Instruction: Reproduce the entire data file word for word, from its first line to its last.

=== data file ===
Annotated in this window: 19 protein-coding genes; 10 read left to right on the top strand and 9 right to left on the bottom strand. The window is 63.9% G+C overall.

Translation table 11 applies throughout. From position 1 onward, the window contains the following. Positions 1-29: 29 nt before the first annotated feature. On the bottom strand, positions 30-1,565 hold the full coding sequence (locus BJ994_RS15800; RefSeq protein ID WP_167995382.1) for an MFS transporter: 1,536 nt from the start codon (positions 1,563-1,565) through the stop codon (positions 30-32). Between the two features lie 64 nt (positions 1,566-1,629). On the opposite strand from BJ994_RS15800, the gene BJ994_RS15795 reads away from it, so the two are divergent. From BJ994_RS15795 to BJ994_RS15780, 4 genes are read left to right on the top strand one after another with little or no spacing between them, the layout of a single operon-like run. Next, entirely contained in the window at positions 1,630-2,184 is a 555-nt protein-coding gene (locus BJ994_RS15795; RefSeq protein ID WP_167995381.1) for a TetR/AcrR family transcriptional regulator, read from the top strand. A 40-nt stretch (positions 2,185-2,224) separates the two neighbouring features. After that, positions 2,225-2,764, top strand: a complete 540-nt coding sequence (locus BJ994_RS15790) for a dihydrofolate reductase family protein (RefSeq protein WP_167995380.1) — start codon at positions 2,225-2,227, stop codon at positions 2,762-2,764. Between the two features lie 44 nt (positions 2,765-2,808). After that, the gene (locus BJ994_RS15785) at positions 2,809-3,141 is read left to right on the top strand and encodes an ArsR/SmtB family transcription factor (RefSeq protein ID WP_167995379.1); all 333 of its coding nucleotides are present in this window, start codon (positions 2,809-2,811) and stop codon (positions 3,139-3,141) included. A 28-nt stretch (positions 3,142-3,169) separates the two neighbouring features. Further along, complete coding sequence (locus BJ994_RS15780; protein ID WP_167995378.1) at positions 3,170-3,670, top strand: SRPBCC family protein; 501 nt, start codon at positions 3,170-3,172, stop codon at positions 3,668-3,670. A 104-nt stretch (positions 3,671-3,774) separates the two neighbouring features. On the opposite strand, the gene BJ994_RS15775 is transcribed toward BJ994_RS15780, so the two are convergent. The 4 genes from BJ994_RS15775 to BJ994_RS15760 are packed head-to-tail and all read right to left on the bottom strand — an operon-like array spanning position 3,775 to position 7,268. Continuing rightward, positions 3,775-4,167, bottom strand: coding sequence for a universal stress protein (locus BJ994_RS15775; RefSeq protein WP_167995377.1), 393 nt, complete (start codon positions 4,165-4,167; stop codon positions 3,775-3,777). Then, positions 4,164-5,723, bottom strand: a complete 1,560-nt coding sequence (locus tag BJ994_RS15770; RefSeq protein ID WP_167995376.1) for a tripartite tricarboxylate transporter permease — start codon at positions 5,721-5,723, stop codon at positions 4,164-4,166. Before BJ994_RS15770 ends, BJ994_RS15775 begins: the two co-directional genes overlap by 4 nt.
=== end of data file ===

Annotated in this window: 19 protein-coding genes; 10 read left to right on the top strand and 9 right to left on the bottom strand. The window is 63.9% G+C overall.

Translation table 11 applies throughout. From position 1 onward, the window contains the following. Positions 1-29: 29 nt before the first annotated feature. On the bottom strand, positions 30-1,565 hold the full coding sequence (locus BJ994_RS15800; RefSeq protein ID WP_167995382.1) for an MFS transporter: 1,536 nt from the start codon (positions 1,563-1,565) through the stop codon (positions 30-32). Between the two features lie 64 nt (positions 1,566-1,629). On the opposite strand from BJ994_RS15800, the gene BJ994_RS15795 reads away from it, so the two are divergent. From BJ994_RS15795 to BJ994_RS15780, 4 genes are read left to right on the top strand one after another with little or no spacing between them, the layout of a single operon-like run. Next, entirely contained in the window at positions 1,630-2,184 is a 555-nt protein-coding gene (locus BJ994_RS15795; RefSeq protein ID WP_167995381.1) for a TetR/AcrR family transcriptional regulator, read from the top strand. A 40-nt stretch (positions 2,185-2,224) separates the two neighbouring features. After that, positions 2,225-2,764, top strand: a complete 540-nt coding sequence (locus BJ994_RS15790) for a dihydrofolate reductase family protein (RefSeq protein WP_167995380.1) — start codon at positions 2,225-2,227, stop codon at positions 2,762-2,764. Between the two features lie 44 nt (positions 2,765-2,808). After that, the gene (locus BJ994_RS15785) at positions 2,809-3,141 is read left to right on the top strand and encodes an ArsR/SmtB family transcription factor (RefSeq protein ID WP_167995379.1); all 333 of its coding nucleotides are present in this window, start codon (positions 2,809-2,811) and stop codon (positions 3,139-3,141) included. A 28-nt stretch (positions 3,142-3,169) separates the two neighbouring features. Further along, complete coding sequence (locus BJ994_RS15780; protein ID WP_167995378.1) at positions 3,170-3,670, top strand: SRPBCC family protein; 501 nt, start codon at positions 3,170-3,172, stop codon at positions 3,668-3,670. A 104-nt stretch (positions 3,671-3,774) separates the two neighbouring features. On the opposite strand, the gene BJ994_RS15775 is transcribed toward BJ994_RS15780, so the two are convergent. The 4 genes from BJ994_RS15775 to BJ994_RS15760 are packed head-to-tail and all read right to left on the bottom strand — an operon-like array spanning position 3,775 to position 7,268. Continuing rightward, positions 3,775-4,167, bottom strand: coding sequence for a universal stress protein (locus BJ994_RS15775; RefSeq protein WP_167995377.1), 393 nt, complete (start codon positions 4,165-4,167; stop codon positions 3,775-3,777). Then, positions 4,164-5,723, bottom strand: a complete 1,560-nt coding sequence (locus tag BJ994_RS15770; RefSeq protein ID WP_167995376.1) for a tripartite tricarboxylate transporter permease — start codon at positions 5,721-5,723, stop codon at positions 4,164-4,166. Before BJ994_RS15770 ends, BJ994_RS15775 begins: the two co-directional genes overlap by 4 nt.